Preheat oven to 350 degrees. Cream together sugar and shortening. Add eggs and lemon extract and beat well. Add flour, baking powder, and salt. Mix well. Drop dough onto a slightly greased cookie sheet, spacing them about 2 inches apart. Bake for about 12-15 minutes, or until firm and lightly brown. Allow to cool completely on wire racks.
Once the cookies are cooled, I prefer to dip the cookies upside down into the icing as opposed to frosting them. The cookies look nicer this way.
3 cups confectioners sugar
1/4 cup water
1 tsp. lemon extract
Combine all ingredients and mix until smooth. If too loose, add more confectioners sugar. If too stiff, add more water in tiny increments.
Before the icing sets completely, I add some holiday sprinkles on top.
Your fellow anise hating cookie lovers will thank you. #saynotoanise 😉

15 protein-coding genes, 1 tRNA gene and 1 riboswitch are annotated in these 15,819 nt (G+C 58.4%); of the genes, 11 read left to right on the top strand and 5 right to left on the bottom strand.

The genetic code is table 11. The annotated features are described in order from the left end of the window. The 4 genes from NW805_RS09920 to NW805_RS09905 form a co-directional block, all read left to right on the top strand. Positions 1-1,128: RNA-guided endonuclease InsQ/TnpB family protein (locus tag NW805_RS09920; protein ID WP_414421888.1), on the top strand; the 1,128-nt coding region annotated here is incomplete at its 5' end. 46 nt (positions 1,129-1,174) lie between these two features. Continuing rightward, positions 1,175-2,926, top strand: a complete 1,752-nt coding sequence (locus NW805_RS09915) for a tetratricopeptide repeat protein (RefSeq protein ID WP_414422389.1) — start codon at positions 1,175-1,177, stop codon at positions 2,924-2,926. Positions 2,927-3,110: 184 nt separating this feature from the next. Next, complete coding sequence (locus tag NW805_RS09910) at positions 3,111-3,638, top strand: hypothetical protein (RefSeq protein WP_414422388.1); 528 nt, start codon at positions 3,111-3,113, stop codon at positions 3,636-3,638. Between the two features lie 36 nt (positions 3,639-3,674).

These melting snowmen cookies bring instant smiles to children and adults. They actually make me giggle, but I am easily amused. I am not going to lie though, they are a pain in the neck to make, but the reaction you get from them is worth it. When you are about to make these cookies set yourself out a chunk of time, put on some music, and pour yourself a large cup of coffee because you are in it for the long haul. I’m exaggerating slightly, but they are time consuming.
I found this recipe on-line years ago, but after many different attempts at making these I have settled on a slightly different version. If you look you on-line you will see that people do these all different ways. However, I think mine are the best 😉
I know I have said before that I always make my cookies from scratch, but these are my one exception. If this recipe was the only cookie I was making I may be tempted to make a homemade sugar cookie, but I make so many different varieties around the holidays that I just cut corners on this one. They take so long to put together and they are more about the cuteness than about the taste anyway.